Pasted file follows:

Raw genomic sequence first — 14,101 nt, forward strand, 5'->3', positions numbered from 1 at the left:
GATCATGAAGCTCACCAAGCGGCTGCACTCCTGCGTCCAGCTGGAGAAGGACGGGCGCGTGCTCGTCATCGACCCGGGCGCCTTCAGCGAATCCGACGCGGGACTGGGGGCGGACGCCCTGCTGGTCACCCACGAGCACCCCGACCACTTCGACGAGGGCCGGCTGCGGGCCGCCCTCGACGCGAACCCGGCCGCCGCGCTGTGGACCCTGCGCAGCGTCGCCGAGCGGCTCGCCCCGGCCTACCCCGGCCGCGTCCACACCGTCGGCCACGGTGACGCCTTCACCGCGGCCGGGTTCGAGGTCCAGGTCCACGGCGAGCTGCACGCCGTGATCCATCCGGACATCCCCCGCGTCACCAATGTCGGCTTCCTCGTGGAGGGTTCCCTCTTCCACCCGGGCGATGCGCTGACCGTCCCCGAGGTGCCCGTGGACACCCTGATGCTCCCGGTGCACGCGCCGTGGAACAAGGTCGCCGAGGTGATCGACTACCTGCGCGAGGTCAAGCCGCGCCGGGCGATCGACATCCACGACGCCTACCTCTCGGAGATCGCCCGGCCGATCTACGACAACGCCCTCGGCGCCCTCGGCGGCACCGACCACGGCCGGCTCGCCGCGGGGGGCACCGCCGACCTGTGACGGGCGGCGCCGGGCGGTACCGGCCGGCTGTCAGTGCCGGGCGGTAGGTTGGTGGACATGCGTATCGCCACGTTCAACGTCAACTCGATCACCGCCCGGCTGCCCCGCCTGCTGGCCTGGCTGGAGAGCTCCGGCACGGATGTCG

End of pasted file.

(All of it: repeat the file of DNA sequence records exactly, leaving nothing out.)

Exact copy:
Raw genomic sequence first — 14,101 nt, forward strand, 5'->3', positions numbered from 1 at the left:
GATCATGAAGCTCACCAAGCGGCTGCACTCCTGCGTCCAGCTGGAGAAGGACGGGCGCGTGCTCGTCATCGACCCGGGCGCCTTCAGCGAATCCGACGCGGGACTGGGGGCGGACGCCCTGCTGGTCACCCACGAGCACCCCGACCACTTCGACGAGGGCCGGCTGCGGGCCGCCCTCGACGCGAACCCGGCCGCCGCGCTGTGGACCCTGCGCAGCGTCGCCGAGCGGCTCGCCCCGGCCTACCCCGGCCGCGTCCACACCGTCGGCCACGGTGACGCCTTCACCGCGGCCGGGTTCGAGGTCCAGGTCCACGGCGAGCTGCACGCCGTGATCCATCCGGACATCCCCCGCGTCACCAATGTCGGCTTCCTCGTGGAGGGTTCCCTCTTCCACCCGGGCGATGCGCTGACCGTCCCCGAGGTGCCCGTGGACACCCTGATGCTCCCGGTGCACGCGCCGTGGAACAAGGTCGCCGAGGTGATCGACTACCTGCGCGAGGTCAAGCCGCGCCGGGCGATCGACATCCACGACGCCTACCTCTCGGAGATCGCCCGGCCGATCTACGACAACGCCCTCGGCGCCCTCGGCGGCACCGACCACGGCCGGCTCGCCGCGGGGGGCACCGCCGACCTGTGACGGGCGGCGCCGGGCGGTACCGGCCGGCTGTCAGTGCCGGGCGGTAGGTTGGTGGACATGCGTATCGCCACGTTCAACGTCAACTCGATCACCGCCCGGCTGCCCCGCCTGCTGGCCTGGCTGGAGAGCTCCGGCACGGATGTCG